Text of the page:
On September 3, 1949, James Agee wrote a critical piece for Life Magazine which was one of their most popular articles ever, and probably the single most influential piece of film criticism every written. Titled "Comedy's Greatest Era," it was a love note to silent comedy, and the the four giants of that time: Chaplin, Keaton, Harold Lloyd, and Harry Langdon. This was written at a time when few had access to older films -- no video or TV, of course, and silent films were only shown in college film series and not to the general public. It introduced a new generation to these talents.
Griffith was born in a theatrical family and appeared on stage at the age of 15 months. By eight he was starring. He worked in a circus, joined the navy at 15, and in 1916, started acting in films.** Mack Sennett thought he was more valuable as a writer, so he started doing that until he could find a studio willing to put in in front of the camera.
Griffith's persona was of the upper class: top hat, white tie, and tails.*** It's an interesting choice; the other big names did not have this sort of persona: Chaplin was generally poor; Keaton and Langdon, lower middle; and Lloyd, fully middle class. But he managed to make it work (even in incongruous situations) and became one of the biggest comedy stars of his day.
His best film is usually considered Hands Up!, where he plays a confederate spy during the civil war.**** It has been over 30 years since I've seen it, so I'm fuzzy on the details, but I do remember a very funny film, with good gags and a fine performance. I would love to see it again.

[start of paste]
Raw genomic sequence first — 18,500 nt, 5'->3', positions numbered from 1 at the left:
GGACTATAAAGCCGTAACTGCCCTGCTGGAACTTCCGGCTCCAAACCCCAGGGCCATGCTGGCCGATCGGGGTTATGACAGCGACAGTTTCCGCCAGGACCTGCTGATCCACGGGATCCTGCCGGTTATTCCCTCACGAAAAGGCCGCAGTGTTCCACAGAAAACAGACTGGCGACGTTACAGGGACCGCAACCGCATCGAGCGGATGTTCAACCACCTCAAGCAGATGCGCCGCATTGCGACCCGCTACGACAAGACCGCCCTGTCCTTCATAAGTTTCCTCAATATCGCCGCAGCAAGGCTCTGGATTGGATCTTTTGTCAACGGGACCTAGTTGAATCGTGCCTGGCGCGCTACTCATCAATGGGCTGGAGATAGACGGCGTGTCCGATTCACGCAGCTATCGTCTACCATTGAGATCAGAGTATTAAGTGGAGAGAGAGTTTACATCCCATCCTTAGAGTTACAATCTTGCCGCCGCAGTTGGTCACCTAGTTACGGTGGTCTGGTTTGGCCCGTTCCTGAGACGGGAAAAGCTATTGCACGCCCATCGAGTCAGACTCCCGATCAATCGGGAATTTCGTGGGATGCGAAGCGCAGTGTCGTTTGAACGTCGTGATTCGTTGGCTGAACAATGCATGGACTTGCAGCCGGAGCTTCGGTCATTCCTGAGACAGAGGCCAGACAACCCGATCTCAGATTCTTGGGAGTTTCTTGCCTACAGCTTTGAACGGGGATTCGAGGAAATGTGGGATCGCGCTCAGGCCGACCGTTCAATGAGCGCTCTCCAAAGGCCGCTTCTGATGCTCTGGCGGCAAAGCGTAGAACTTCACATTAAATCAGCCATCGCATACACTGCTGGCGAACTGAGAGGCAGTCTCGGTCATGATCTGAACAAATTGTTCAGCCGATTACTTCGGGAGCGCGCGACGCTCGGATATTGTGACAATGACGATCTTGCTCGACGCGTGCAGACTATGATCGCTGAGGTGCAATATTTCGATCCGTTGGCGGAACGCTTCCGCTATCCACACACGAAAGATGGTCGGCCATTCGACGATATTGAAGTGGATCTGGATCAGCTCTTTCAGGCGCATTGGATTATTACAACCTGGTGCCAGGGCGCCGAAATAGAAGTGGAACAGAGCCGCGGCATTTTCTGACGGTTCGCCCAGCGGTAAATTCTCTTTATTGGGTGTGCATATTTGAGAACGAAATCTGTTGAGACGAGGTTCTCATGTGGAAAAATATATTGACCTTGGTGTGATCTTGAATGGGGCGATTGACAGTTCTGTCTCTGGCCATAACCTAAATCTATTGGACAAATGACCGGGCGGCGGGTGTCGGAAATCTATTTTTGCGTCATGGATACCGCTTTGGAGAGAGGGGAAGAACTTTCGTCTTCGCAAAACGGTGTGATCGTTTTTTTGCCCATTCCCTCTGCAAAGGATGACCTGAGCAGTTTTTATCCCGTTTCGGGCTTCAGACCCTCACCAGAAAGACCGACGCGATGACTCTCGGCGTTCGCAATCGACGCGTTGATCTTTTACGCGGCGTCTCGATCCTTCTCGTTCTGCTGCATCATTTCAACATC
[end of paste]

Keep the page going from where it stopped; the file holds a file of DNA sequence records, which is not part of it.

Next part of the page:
Griffith's career was doomed when sound came in. There are legends of movie stars whose voices weren't adequate for sound, but most are exaggerations and only a handful really were hurt by that in particular.*****
But Griffith knew that once the movies began to talk, his career was over. He was unable to speak above a whisper. He told the story of how he gave a terribly loud scream on stage as a boy and lost his voice at that instant, but others have said it was caused by diphtheria. In any case, his career onscreen came to an abrupt halt. He appeared in only one film (a dying soldier in All Quiet on the Western Front, a role that required that the actor speak in a whisper) and switched to writing and producing.
Why did Agee leave him off the list? Well, certainly the fact that he had been off the screen for twenty years was a factor. Chaplin was still making films (albeit slowly) and Lloyd had appeared in The Sin of Harold Diddlebock a couple of years before. By coincidence, Keaton had a small role in In the Good Old Summertime just before Agee wrote the article, and Langdon actually made quite a few films in the sound era, though mostly as short subjects. But Griffith had nothing to remind Agee. He may have thought of him and discarded him, or he may had forgotten.
The result is sad. Not only is Griffith forgotten, but his films have been lost. There was no reason to save them and no Walter Kerr to point out he was better than the run-of-the-mill film comedian. Right now, it's next to impossible to evaluate how good or bad he was other than with Hands Up! and one or two others.
We may never know how great he really was, but it is clear that he is worthy of consideration.
*Perhaps even replacing Langdon, who seems now to be dependent on Frank Capra and Harry Edwards to put in a good performance.
**At least, according to Griffith, who is not a trustworthy source.
***No word on if he polished up his nails.
****There are some interesting similarities to Keaton's The General.
***** John Gilbert used to be listed as an example, but most film historians now agree that the problem was less his voice than the florid dialog he was required to utter.